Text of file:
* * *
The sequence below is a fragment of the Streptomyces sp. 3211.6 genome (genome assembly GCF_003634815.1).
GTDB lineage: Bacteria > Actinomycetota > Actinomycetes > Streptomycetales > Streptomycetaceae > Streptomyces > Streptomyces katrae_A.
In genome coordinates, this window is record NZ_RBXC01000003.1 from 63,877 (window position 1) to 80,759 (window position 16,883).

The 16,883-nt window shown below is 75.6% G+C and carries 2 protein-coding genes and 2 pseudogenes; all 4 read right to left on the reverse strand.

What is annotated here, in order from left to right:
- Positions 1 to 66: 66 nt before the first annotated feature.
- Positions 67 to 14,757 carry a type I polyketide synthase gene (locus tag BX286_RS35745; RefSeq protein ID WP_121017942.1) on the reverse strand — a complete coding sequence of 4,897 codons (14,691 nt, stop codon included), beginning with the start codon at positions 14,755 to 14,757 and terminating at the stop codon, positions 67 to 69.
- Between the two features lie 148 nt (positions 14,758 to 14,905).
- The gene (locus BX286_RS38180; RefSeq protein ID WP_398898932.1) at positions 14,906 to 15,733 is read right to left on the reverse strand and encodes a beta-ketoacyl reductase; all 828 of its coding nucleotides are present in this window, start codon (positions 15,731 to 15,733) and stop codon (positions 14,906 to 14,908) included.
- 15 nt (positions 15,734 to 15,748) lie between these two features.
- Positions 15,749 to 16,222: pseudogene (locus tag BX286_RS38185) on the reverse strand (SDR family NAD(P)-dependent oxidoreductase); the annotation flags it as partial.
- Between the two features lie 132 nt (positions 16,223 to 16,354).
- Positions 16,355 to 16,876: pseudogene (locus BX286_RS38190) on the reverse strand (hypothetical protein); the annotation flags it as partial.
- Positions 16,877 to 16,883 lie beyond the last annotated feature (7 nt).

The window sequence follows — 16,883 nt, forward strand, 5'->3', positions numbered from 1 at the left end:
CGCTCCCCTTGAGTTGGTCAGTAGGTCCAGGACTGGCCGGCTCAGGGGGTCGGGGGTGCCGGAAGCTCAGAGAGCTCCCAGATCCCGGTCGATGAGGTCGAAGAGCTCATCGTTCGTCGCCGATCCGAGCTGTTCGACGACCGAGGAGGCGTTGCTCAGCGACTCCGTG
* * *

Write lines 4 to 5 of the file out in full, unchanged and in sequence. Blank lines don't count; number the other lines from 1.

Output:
The 16,883-nt window shown below is 75.6% G+C and carries 2 protein-coding genes and 2 pseudogenes; all 4 read right to left on the reverse strand.

What is annotated here, in order from left to right: